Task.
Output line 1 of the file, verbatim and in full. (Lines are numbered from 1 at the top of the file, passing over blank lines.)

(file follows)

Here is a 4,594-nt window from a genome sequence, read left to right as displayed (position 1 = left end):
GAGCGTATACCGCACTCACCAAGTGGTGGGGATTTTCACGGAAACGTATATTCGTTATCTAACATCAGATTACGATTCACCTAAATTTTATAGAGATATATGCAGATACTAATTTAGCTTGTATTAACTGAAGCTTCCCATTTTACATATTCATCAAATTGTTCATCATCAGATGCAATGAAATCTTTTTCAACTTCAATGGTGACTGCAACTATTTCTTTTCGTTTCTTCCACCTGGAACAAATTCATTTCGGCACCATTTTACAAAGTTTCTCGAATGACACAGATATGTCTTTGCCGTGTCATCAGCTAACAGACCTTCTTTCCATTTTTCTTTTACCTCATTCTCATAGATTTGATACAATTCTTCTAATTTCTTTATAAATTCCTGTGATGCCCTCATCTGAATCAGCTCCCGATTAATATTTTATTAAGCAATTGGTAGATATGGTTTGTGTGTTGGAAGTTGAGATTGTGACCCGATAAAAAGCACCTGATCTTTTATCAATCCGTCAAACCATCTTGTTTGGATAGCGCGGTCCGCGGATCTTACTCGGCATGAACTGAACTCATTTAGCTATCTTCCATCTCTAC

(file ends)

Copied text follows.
Here is a 4,594-nt window from a genome sequence, read left to right as displayed (position 1 = left end):